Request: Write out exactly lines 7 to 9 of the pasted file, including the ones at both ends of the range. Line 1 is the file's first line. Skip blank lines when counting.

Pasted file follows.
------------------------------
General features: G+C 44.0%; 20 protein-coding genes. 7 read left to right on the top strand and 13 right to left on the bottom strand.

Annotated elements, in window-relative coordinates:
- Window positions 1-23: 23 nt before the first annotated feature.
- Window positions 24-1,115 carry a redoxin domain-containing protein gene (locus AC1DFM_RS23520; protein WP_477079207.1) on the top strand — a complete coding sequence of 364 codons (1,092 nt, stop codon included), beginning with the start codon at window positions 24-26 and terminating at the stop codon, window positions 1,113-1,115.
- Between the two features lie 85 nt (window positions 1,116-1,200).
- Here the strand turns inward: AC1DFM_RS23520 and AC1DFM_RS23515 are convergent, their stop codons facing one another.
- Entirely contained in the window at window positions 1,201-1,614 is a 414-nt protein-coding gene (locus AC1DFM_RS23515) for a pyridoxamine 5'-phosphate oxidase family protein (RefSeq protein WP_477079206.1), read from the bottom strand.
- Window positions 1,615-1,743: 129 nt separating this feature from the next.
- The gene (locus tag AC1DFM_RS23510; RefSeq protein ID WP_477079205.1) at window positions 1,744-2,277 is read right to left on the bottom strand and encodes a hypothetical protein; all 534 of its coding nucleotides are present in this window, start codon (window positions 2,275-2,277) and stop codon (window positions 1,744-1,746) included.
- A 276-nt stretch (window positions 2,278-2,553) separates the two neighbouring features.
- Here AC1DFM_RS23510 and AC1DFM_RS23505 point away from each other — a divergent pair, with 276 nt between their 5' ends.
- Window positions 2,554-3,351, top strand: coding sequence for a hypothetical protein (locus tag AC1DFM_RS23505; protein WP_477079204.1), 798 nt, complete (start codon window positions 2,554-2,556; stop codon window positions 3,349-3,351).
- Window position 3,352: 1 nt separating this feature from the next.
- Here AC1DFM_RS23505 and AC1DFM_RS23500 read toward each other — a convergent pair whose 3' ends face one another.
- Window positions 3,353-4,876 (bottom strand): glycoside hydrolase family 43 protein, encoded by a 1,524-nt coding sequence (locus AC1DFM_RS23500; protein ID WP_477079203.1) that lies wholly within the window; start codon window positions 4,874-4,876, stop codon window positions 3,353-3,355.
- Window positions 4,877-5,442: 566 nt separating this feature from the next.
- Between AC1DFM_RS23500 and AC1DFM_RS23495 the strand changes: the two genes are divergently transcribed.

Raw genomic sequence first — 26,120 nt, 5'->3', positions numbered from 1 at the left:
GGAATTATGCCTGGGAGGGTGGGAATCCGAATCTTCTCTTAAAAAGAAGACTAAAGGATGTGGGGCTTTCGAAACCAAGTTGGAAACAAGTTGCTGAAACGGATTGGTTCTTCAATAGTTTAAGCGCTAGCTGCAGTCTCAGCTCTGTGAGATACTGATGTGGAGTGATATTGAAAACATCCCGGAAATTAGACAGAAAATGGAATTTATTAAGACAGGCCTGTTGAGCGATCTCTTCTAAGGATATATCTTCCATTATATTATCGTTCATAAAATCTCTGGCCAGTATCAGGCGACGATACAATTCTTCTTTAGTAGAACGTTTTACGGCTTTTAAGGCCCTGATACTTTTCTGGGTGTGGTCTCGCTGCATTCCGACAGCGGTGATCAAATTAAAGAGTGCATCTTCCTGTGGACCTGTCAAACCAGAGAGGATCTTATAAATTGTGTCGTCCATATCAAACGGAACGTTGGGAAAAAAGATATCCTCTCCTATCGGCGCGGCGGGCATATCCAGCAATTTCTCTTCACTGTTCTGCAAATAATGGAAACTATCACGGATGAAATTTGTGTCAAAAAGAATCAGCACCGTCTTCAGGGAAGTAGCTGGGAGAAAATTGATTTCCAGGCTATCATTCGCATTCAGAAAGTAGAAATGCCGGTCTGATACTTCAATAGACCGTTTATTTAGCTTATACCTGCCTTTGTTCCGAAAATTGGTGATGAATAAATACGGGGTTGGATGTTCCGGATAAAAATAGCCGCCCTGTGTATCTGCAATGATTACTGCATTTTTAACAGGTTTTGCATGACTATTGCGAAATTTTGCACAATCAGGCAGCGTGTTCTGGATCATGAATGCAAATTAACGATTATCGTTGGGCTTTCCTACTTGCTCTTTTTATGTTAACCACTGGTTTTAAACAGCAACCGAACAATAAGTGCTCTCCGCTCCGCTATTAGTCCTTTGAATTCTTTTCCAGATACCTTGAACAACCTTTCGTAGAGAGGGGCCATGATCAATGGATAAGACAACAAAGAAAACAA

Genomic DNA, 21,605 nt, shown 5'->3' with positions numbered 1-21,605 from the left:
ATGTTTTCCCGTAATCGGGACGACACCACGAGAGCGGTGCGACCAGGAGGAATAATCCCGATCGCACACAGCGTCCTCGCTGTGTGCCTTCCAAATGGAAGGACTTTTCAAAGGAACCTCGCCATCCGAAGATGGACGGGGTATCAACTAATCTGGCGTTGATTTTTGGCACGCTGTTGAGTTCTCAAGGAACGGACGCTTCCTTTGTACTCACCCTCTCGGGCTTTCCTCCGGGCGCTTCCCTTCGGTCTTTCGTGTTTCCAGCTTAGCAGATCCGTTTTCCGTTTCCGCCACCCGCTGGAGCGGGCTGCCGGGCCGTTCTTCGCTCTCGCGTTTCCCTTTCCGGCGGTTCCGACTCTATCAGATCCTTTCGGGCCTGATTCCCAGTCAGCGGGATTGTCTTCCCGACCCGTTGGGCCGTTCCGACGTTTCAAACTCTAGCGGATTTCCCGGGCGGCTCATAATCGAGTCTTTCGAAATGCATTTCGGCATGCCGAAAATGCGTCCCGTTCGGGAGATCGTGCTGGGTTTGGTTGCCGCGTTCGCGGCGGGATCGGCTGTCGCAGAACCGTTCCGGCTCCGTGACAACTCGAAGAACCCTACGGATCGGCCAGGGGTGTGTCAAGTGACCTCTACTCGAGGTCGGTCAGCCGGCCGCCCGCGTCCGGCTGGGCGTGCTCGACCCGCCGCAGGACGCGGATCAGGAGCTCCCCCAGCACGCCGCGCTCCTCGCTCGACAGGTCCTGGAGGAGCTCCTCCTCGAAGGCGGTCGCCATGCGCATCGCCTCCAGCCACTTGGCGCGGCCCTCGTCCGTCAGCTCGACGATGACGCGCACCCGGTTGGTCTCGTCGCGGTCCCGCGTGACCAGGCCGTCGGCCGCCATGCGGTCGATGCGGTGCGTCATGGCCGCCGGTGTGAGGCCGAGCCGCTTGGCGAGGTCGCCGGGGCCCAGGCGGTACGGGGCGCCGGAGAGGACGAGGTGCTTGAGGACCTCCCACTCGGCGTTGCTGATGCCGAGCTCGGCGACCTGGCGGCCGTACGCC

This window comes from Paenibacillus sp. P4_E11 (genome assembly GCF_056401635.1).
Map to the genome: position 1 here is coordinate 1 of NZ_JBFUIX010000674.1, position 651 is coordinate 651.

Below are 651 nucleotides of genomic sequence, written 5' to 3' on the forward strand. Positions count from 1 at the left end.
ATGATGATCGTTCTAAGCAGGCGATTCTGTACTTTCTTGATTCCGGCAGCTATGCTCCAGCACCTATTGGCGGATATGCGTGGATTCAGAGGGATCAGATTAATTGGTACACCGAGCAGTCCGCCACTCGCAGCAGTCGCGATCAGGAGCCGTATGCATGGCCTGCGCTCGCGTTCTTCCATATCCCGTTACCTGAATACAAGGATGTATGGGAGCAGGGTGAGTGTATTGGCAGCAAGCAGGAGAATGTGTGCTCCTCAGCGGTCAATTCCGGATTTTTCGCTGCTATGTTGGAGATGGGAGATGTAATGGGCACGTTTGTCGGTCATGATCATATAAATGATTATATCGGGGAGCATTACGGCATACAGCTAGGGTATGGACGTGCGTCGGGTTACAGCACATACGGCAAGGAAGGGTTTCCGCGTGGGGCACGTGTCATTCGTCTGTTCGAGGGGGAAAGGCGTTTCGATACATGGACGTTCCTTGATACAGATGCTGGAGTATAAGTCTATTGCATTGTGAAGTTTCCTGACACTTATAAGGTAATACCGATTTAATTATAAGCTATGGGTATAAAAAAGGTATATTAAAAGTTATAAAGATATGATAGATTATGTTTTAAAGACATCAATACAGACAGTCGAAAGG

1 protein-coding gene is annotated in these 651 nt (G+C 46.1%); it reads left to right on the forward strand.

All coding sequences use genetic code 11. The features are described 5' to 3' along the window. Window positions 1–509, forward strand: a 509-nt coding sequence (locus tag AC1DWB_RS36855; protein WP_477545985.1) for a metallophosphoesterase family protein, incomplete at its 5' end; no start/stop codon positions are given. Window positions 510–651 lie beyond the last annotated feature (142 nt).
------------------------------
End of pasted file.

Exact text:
- Entirely contained in the window at window positions 1,201-1,614 is a 414-nt protein-coding gene (locus AC1DFM_RS23515) for a pyridoxamine 5'-phosphate oxidase family protein (RefSeq protein WP_477079206.1), read from the bottom strand.
- Window positions 1,615-1,743: 129 nt separating this feature from the next.
- The gene (locus tag AC1DFM_RS23510; RefSeq protein ID WP_477079205.1) at window positions 1,744-2,277 is read right to left on the bottom strand and encodes a hypothetical protein; all 534 of its coding nucleotides are present in this window, start codon (window positions 2,275-2,277) and stop codon (window positions 1,744-1,746) included.